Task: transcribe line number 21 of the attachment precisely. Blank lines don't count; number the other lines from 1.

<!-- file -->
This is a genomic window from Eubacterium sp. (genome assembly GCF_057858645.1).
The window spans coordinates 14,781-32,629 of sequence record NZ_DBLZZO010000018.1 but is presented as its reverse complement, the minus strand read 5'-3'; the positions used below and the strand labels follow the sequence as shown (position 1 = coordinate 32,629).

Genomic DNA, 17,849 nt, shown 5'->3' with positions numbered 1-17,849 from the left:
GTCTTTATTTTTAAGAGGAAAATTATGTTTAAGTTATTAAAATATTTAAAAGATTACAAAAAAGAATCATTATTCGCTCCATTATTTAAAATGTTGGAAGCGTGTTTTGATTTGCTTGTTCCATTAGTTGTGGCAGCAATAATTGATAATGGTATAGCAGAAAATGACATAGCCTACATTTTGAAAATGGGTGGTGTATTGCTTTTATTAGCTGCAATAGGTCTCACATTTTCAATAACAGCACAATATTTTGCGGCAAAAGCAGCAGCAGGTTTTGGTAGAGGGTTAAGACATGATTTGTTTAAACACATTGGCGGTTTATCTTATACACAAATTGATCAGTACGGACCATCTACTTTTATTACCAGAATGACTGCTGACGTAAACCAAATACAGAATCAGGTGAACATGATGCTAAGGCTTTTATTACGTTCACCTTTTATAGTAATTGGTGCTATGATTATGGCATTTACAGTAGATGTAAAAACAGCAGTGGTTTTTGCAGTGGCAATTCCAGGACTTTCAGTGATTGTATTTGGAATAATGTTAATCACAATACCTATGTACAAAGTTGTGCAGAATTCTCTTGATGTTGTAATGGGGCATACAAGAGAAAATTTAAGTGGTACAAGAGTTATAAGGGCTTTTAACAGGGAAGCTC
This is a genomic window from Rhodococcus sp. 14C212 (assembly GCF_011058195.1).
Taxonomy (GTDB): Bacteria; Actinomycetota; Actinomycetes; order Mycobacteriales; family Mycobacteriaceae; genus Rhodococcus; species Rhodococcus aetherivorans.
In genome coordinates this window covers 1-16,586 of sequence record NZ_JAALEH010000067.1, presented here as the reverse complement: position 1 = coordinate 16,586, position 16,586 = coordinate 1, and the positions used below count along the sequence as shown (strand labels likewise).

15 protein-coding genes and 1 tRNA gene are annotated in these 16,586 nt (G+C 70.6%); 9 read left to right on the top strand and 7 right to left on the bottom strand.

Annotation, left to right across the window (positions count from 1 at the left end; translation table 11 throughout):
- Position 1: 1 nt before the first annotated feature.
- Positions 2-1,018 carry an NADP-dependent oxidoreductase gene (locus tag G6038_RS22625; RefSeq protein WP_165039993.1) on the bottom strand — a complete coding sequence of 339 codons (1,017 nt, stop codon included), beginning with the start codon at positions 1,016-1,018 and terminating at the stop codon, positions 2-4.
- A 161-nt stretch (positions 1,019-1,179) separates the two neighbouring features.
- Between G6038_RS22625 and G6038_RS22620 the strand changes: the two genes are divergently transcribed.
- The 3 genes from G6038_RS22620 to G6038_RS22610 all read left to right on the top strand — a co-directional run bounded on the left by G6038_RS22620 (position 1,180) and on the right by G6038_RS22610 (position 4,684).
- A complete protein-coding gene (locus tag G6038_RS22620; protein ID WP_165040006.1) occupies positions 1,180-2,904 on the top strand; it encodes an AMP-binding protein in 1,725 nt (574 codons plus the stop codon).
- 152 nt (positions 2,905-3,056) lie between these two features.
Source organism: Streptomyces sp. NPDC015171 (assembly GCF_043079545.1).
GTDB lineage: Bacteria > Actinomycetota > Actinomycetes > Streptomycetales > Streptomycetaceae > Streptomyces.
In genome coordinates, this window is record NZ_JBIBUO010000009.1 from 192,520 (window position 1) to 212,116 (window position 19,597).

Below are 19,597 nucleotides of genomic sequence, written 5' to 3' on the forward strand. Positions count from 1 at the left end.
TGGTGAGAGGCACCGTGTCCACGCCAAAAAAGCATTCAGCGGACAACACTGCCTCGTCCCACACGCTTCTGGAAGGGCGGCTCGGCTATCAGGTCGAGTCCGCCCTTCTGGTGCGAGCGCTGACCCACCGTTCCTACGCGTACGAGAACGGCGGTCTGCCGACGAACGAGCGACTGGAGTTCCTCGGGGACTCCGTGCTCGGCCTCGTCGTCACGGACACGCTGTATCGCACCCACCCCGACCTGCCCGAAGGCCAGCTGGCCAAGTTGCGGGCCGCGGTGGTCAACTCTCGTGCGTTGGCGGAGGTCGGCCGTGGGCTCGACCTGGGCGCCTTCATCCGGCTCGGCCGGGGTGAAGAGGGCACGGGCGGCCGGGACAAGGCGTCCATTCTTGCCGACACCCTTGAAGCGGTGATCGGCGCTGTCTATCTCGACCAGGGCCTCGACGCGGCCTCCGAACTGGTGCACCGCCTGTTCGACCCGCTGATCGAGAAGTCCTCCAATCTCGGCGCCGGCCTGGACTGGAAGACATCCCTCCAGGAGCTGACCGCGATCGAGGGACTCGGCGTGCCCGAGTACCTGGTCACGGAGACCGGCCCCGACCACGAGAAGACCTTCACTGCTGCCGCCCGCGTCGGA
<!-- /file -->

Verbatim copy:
TGGTGAGAGGCACCGTGTCCACGCCAAAAAAGCATTCAGCGGACAACACTGCCTCGTCCCACACGCTTCTGGAAGGGCGGCTCGGCTATCAGGTCGAGTCCGCCCTTCTGGTGCGAGCGCTGACCCACCGTTCCTACGCGTACGAGAACGGCGGTCTGCCGACGAACGAGCGACTGGAGTTCCTCGGGGACTCCGTGCTCGGCCTCGTCGTCACGGACACGCTGTATCGCACCCACCCCGACCTGCCCGAAGGCCAGCTGGCCAAGTTGCGGGCCGCGGTGGTCAACTCTCGTGCGTTGGCGGAGGTCGGCCGTGGGCTCGACCTGGGCGCCTTCATCCGGCTCGGCCGGGGTGAAGAGGGCACGGGCGGCCGGGACAAGGCGTCCATTCTTGCCGACACCCTTGAAGCGGTGATCGGCGCTGTCTATCTCGACCAGGGCCTCGACGCGGCCTCCGAACTGGTGCACCGCCTGTTCGACCCGCTGATCGAGAAGTCCTCCAATCTCGGCGCCGGCCTGGACTGGAAGACATCCCTCCAGGAGCTGACCGCGATCGAGGGACTCGGCGTGCCCGAGTACCTGGTCACGGAGACCGGCCCCGACCACGAGAAGACCTTCACTGCTGCCGCCCGCGTCGGA